Windless Wind Energy

Monday 29th April 2013

Offshore wind has the potential to provide plenty of energy but supply can be intermittent and unpredictable, raising questions over its usefulness and cost effectiveness. But work by MIT researchers could have an answer to the problem.

They have designed a floating wind turbine anchored to hollow concrete spheres placed on the sea floor that can turn seawater into electricity allowing energy to be generated even when there is no wind, which can be stored and then used whenever it’s needed.

Whenever the wind turbines produce more power than is needed, that power would be diverted to drive a pump attached to the underwater structure, pumping seawater from a 30-meter-diameter hollow sphere. When the power is needed, water would be allowed to flow back into the sphere through a turbine attached to a generator, and the resulting electricity sent to the grid.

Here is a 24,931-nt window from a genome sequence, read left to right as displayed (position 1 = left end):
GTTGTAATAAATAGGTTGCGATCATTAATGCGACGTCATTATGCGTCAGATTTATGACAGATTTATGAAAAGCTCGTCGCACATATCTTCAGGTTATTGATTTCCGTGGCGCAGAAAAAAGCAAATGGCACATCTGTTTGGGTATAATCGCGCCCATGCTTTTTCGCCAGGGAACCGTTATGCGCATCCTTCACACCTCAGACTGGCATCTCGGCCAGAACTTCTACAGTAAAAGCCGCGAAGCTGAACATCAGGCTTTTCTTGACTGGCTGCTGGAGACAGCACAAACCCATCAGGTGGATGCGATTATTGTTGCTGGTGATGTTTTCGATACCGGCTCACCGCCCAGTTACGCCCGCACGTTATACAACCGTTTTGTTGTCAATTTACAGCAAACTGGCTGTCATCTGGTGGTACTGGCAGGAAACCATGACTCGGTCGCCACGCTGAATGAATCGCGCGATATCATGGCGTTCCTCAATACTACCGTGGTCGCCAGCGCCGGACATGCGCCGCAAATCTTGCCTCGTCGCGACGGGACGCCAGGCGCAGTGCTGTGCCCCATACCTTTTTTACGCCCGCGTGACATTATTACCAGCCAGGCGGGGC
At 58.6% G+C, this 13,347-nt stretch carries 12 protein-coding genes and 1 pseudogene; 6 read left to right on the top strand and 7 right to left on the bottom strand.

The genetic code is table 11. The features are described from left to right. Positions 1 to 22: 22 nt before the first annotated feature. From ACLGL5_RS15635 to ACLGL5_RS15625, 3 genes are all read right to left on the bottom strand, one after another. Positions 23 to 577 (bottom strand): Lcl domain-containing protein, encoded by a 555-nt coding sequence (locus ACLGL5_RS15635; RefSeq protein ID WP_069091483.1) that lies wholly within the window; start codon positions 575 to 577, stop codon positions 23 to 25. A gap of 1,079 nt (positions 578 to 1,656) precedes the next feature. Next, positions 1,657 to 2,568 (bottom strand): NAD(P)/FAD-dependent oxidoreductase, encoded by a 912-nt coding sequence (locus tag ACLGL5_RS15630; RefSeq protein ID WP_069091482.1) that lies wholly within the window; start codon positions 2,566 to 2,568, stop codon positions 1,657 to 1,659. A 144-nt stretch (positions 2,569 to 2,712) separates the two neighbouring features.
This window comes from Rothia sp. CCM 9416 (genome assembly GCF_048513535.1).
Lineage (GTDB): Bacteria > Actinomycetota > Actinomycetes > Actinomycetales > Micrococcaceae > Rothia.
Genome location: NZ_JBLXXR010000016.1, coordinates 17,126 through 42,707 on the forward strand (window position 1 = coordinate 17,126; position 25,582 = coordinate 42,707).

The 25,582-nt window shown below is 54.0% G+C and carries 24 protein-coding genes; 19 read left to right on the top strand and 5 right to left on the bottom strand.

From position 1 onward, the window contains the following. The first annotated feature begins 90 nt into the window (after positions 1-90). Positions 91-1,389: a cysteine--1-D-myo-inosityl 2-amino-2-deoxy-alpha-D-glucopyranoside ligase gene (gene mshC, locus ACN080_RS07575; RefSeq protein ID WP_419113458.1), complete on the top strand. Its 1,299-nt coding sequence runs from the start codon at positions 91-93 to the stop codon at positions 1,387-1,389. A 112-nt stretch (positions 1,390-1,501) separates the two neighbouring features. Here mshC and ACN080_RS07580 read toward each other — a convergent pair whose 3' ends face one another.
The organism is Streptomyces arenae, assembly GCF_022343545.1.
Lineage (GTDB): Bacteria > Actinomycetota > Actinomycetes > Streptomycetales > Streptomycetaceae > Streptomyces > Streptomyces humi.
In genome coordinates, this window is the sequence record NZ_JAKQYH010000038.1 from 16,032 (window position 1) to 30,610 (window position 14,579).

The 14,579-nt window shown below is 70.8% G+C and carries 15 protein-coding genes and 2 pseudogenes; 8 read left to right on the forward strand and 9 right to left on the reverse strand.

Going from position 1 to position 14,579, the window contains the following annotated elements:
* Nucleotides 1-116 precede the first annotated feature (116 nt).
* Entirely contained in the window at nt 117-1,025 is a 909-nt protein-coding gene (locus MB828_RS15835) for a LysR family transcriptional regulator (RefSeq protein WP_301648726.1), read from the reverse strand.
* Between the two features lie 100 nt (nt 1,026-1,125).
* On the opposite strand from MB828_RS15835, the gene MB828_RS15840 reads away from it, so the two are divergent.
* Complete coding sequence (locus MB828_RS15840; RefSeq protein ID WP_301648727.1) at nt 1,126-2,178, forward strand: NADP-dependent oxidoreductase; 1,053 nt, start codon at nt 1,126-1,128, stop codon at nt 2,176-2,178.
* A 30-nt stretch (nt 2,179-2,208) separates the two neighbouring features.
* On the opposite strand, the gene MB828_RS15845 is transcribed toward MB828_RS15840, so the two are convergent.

One such 25-meter sphere in 400-meter-deep water could store up to 6 megawatt-hours of power, the MIT researchers have calculated; that means that 1,000 such spheres could supply as much power as a nuclear plant for several hours.

Picture of Offshore Turbines By © 2011 by Tomasz Sienicki [user: tsca, mail: tomasz.sienicki at gmail.com] (Photograph by Tomasz Sienicki (Own work)) [GFDL or CC-BY-3.0], via Wikimedia Commons

Categories: General, Renewable, Reviews, Technology

Monday 29th April 2013


Add New Comment:

Comments

To Comment you must be a member of The ESA, please login or register to join

It seems lot's of hard work have been done to achieve something like this . Underarm sweating

Commented By Horgus Matvin on Wednesday 1st May 2013 12:28:25